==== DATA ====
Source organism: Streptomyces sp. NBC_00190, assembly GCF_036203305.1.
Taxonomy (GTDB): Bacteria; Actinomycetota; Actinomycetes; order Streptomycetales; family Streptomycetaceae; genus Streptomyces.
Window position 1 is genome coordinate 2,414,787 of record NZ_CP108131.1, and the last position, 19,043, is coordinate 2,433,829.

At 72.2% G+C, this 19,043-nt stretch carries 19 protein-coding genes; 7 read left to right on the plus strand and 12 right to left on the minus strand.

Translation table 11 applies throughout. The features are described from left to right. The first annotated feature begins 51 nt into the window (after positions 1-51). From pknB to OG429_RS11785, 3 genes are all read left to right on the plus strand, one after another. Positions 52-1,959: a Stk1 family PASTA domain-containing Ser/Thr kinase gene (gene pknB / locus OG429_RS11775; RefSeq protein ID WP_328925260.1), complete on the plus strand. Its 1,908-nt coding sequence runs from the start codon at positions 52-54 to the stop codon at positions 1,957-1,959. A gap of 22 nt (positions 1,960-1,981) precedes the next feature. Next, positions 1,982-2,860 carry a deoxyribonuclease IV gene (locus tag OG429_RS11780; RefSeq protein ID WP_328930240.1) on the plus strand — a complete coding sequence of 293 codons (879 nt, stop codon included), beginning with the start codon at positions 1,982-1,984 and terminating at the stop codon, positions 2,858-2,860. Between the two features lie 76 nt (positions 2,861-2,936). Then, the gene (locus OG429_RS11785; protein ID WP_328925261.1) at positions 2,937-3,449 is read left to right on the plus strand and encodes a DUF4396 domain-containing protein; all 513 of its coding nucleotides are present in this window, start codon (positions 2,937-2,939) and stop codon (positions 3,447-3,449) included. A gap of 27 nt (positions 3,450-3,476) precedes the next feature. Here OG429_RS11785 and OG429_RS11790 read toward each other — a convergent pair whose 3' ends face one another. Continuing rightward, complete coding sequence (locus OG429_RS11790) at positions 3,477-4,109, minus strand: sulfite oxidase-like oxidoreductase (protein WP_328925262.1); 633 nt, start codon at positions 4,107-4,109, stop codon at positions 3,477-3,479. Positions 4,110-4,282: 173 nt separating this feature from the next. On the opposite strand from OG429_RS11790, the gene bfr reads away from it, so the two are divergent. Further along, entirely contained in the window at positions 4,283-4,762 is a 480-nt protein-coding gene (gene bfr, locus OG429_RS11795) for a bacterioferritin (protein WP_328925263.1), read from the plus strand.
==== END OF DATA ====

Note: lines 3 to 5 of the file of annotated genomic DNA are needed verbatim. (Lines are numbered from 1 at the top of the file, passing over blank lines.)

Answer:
Window position 1 is genome coordinate 2,414,787 of record NZ_CP108131.1, and the last position, 19,043, is coordinate 2,433,829.

At 72.2% G+C, this 19,043-nt stretch carries 19 protein-coding genes; 7 read left to right on the plus strand and 12 right to left on the minus strand.

Translation table 11 applies throughout. The features are described from left to right. The first annotated feature begins 51 nt into the window (after positions 1-51). From pknB to OG429_RS11785, 3 genes are all read left to right on the plus strand, one after another. Positions 52-1,959: a Stk1 family PASTA domain-containing Ser/Thr kinase gene (gene pknB / locus OG429_RS11775; RefSeq protein ID WP_328925260.1), complete on the plus strand. Its 1,908-nt coding sequence runs from the start codon at positions 52-54 to the stop codon at positions 1,957-1,959. A gap of 22 nt (positions 1,960-1,981) precedes the next feature. Next, positions 1,982-2,860 carry a deoxyribonuclease IV gene (locus tag OG429_RS11780; RefSeq protein ID WP_328930240.1) on the plus strand — a complete coding sequence of 293 codons (879 nt, stop codon included), beginning with the start codon at positions 1,982-1,984 and terminating at the stop codon, positions 2,858-2,860. Between the two features lie 76 nt (positions 2,861-2,936). Then, the gene (locus OG429_RS11785; protein ID WP_328925261.1) at positions 2,937-3,449 is read left to right on the plus strand and encodes a DUF4396 domain-containing protein; all 513 of its coding nucleotides are present in this window, start codon (positions 2,937-2,939) and stop codon (positions 3,447-3,449) included. A gap of 27 nt (positions 3,450-3,476) precedes the next feature. Here OG429_RS11785 and OG429_RS11790 read toward each other — a convergent pair whose 3' ends face one another. Continuing rightward, complete coding sequence (locus OG429_RS11790) at positions 3,477-4,109, minus strand: sulfite oxidase-like oxidoreductase (protein WP_328925262.1); 633 nt, start codon at positions 4,107-4,109, stop codon at positions 3,477-3,479. Positions 4,110-4,282: 173 nt separating this feature from the next. On the opposite strand from OG429_RS11790, the gene bfr reads away from it, so the two are divergent. Further along, entirely contained in the window at positions 4,283-4,762 is a 480-nt protein-coding gene (gene bfr, locus OG429_RS11795) for a bacterioferritin (protein WP_328925263.1), read from the plus strand.